GeekWire reported yesterday that San Francisco start-up Coffee & Power (I can just feel WW's copy editors cringing as I type that ampersand, but that is genuinely the business name; hey, at least it's not "coffii+powr") is headed to Portland.

In its own words:

Coffee & Power is an online marketplace where people can buy and sell small jobs, enabling a new breed of mobile workers to connect in a way that’s fast, low-friction, and fun. Coffee & Power’s innovative marketplace includes its own payment system, live communications and public chat, a game-like rating and review system, and a several real-world facilities where users can meet and work together.

Essentially users can advertise their own skills or services ("I will write you an alt-weekly article on the latest moustache styles in Portland for $25") or advertise for skills or services of which they're in need ("I need someone to write an alt-weekly article on Portland's top 5 ukulele players. I will pay $25"). Here are some of the most popular jobs currently on the site: "I will crochet an octopus for you" ($25), "I will teach you how to use Final Cut Pro" ($50), "I will suggest a nice Italian wine w/o being all snooty" ($5).

Coffee & Power also sets up real world "workclubs" (in coffee shops, you see), where people can do their work from or perform their services in person if necessary. The Portland "workspace" will be Urban Grind in the Pearl.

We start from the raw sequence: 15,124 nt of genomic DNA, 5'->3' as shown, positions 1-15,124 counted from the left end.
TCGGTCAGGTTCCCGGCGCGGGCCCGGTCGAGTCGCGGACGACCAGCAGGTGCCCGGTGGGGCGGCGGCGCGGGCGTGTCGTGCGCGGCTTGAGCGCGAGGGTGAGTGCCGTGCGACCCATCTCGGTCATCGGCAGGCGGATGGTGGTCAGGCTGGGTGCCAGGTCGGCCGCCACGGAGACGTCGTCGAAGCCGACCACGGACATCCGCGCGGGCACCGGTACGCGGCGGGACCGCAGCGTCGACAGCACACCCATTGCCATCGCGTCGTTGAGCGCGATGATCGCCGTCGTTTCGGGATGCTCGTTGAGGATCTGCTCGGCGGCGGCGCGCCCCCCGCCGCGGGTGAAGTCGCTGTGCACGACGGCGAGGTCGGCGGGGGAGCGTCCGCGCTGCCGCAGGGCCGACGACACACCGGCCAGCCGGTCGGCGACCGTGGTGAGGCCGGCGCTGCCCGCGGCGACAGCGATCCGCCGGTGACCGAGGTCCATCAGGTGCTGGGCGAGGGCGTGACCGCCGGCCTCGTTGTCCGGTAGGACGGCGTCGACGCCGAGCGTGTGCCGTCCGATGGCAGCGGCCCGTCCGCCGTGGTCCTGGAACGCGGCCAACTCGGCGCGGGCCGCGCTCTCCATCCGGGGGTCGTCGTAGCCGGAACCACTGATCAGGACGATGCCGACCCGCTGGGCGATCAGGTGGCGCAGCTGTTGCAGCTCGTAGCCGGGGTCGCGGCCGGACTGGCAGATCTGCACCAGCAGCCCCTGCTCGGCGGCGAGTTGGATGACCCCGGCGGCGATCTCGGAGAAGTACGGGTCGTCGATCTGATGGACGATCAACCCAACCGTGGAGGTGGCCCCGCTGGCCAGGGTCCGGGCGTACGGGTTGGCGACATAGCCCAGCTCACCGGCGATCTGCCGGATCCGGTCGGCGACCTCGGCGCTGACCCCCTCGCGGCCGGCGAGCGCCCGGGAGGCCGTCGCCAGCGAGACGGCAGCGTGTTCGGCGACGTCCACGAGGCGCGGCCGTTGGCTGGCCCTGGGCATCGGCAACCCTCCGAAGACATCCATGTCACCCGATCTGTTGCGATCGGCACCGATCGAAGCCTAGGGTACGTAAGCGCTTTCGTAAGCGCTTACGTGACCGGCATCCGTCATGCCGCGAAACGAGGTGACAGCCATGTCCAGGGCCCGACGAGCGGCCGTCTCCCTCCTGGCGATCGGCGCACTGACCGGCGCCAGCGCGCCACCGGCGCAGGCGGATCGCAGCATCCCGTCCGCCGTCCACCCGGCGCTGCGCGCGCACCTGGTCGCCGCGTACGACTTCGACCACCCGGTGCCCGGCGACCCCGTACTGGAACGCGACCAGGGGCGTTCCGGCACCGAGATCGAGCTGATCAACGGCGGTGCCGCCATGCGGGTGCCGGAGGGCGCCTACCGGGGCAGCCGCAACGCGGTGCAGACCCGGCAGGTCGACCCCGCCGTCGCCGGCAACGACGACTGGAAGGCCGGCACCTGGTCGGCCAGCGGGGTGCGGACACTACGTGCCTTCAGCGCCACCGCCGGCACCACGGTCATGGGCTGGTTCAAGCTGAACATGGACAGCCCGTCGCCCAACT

Up until about a month ago, C&P used virtual money instead of the real stuff for these transactions. It has wisely ditched this route in favor of the far more popular U.S. dollar. 

Interesting, no? Ok, no. So why should you care?

For a start, the man behind the company is Philip Rosedale, the founder of Second Life (which, while not wildly successful now, did have its shining moment in the sun in 2006). Secondly, its investors include CEO Jeff Bezos, LinkedIn co-founder Reid Hoffman, Digg founder Kevin Rose and Electronic Frontier Foundation co-founder Mitch Kapor (though for some perspective, several of these guys were Linden Labs investors, and the series A funding for C&P was a total of $1 million; Bezos alone invested $3 million in  gaming site Kongregate a few years back).

The GeekWire article seems slightly miffed that Seattle wasn't chosen as the startup's next location (though, it assures us, one is in the works), but we can't think of a better city than Portland to find people with the time and inclination to make you a crochet octopus for $25. 

You can read more about C&P on The New York Times, TechCruch, Wall Street Journal, and (and this is probably the best article, because the author actually attempts to use the site) The Economist.